The Flash season 5, episode 19, “Snow Pack,” picks up the pace and raises a whole host of questions. The Flash season 5 has been a strange one, carefully attempting to balance multiple overarching plots at once. In theory, the threat of Cicada should be the A-plot; in reality, the more intriguing mystery has always been Nora Allen and her partnership with Eobard Thawne.
The various plots are building to a climax at last. The truth about Nora has finally been revealed, and last week her father decided to take her back to her own time. Given Barry knows he’s destined to disappear, he’s basically told his daughter that he doesn’t ever want to see her again, and that she can never have a relationship with the father she’s always longed for. In “Snow Pack,” the Flash’s actions push Nora straight back to Thawne. It looks as though Barry has played right into Thawne’s hands. Meanwhile, back in the present, Future Cicada is hatching plans of her own – which presumably involve the deaths of a lot of metas.
“Snow Pack” is an odd episode, only because both of these major stories are relegated to secondary status in an episode that focuses in on the relationship between Caitlin and her father. The show uses Caitlin’s tortured family background to hold up a mirror to Barry, and make him realize just what a mess he’s made of his own family. Still, it seems rather an odd decision, in that viewers will be far more invested in the episode’s sub-plots than in the main story.
The Negative Speed Force is lifted straight from the comics, a twisted version of Flash’s Speed Force created to be the yin to the Speed Force’s yang. It’s an extradimensional field of negative energy that eats away at the Speed Force like a cancer. Thawne himself was the source of the Negative Speed Force, which was composed of every negative emotion; his jealousy, his pain, his rage, and his greed. The Flash‘s version of the Negative Speed Force appears to be identical to this in almost every respect; Thawne claims he created it, and Nora accesses it by tapping into all her most painful emotions. It’s clear that a speedster who accesses the Negative Speed Force can use it to do everything a normal speedster does with the Speed Force. Nora is able to use it to travel through time – without her father even being aware she was doing so.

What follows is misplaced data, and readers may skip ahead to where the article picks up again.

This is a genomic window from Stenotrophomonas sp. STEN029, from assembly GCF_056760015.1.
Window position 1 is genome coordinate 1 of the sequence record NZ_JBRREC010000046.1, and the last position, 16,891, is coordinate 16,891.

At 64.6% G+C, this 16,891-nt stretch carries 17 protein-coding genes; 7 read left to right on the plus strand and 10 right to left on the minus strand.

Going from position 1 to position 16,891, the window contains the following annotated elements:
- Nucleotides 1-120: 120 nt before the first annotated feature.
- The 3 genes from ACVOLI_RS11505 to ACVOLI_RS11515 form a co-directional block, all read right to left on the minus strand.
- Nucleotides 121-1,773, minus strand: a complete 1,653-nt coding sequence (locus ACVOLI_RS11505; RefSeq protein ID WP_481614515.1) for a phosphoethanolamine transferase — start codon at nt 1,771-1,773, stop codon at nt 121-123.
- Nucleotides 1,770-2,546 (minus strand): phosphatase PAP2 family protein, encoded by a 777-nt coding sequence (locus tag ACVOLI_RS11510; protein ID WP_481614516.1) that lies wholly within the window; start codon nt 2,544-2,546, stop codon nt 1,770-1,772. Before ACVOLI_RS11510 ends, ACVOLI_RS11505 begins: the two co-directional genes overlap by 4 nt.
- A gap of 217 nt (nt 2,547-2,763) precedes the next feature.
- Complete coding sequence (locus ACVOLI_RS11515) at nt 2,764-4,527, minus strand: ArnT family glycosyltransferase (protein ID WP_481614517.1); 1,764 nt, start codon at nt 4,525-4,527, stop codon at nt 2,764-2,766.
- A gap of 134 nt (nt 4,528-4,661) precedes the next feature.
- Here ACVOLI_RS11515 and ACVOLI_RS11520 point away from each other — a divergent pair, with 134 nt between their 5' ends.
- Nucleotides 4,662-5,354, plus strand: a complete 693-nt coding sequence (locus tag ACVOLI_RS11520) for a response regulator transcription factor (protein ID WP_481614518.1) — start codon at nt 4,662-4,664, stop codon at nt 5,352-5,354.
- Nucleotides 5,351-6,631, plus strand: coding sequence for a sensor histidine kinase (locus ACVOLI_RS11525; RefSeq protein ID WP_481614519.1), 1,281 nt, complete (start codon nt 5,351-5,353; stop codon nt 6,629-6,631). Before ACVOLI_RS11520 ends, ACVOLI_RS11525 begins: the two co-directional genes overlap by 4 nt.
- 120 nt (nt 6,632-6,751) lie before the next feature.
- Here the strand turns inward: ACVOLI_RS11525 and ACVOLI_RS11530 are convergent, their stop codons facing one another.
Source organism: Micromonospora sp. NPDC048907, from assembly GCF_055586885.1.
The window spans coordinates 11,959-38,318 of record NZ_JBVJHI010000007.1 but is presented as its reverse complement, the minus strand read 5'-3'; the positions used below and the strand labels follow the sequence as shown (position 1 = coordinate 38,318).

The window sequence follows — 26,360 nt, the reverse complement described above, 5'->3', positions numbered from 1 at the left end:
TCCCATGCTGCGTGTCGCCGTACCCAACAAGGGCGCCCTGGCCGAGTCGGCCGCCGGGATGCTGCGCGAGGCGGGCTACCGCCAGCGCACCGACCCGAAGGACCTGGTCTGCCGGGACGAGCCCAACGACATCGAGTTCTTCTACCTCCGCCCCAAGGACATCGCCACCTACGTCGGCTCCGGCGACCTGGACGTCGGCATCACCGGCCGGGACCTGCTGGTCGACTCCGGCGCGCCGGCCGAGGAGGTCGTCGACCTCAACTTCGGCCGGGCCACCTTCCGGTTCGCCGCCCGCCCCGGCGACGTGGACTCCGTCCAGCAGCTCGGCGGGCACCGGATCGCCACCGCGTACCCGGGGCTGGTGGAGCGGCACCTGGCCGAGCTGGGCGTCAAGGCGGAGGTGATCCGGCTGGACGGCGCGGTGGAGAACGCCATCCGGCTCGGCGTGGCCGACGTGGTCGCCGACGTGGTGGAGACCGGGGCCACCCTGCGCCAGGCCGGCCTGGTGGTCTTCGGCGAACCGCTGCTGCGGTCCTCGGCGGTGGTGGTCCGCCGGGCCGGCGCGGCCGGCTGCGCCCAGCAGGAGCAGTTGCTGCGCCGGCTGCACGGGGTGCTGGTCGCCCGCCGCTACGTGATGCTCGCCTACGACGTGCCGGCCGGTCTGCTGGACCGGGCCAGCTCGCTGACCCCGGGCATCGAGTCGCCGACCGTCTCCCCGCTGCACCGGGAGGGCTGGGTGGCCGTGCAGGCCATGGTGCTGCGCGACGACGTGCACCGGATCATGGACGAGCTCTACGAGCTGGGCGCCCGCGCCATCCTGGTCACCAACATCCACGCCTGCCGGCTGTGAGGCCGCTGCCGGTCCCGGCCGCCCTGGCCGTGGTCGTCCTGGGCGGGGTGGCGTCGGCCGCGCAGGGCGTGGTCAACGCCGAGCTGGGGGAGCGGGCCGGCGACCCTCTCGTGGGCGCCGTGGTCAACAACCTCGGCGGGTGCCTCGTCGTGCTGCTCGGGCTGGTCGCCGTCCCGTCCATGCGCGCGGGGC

The experience of tapping into the Negative Speed Force appears to have had a profound effect on Nora. When she returns to 2019, her eyes are blazing with a crimson light, and her usual lightning colors have been replaced with deadly red. It’s reminiscent of Geoff Johns’ The Flash: Rebirth, which saw Barry Allen himself corrupted by the Negative Speed Force. He became a host of its energies, and through him the Negative Speed Force attempted to consume all sources of Speed Force energy around him. In The Flash: Rebirth, this was Thawne’s masterplan; to turn Barry into the ultimate weapon against his friends and family, to transform him into the one who killed everyone he loves.
It’s possible that this was Thawne’s plan for Nora all along in The Flash season 5; to manipulate her into a place where she would choose to tap into the Negative Speed Force, and where she would become host to its powers. What more fitting weapon could Thawne find to use against Barry Allen than his own daughter?
Surprisingly, Thawne appeared to actually care about Nora – to the extent that he gave Iris tips that should help Team Flash bring Nora back from the Negative Speed Force. This is certainly an unexpected twist, a reminder that even the Reverse-Flash isn’t completely irredeemable. It does make a strange kind of sense, though; Thawne is on death row, and Nora is one of only two people who’ve visited him in the last 15 years. There’s a sense in which she’s seemed to become almost like a daughter to him, and he really does appear to value the fact she keeps coming back to him for advice. This emotion could potentially compromise all of Thawne’s plans – whatever they may be.
The last episode of The Flash, “Godspeed,” revealed that Nora had always been obsessed with Cicada – the one case her father never solved. Now she’s closer to cracking the case than ever before, but it’s all gone horribly wrong. Future Cicada has traveled back to 2019 and is wreaking havoc. Nora considers herself responsible, and her obsession has led her to believe she’s the only one who can put things right. Unfortunately, it’s entirely possible that the Negative Speed Force has now given Nora another mission; one of wrath, of rage, and of vengeance upon the father who cast her aside and told her she could never be a part of his life.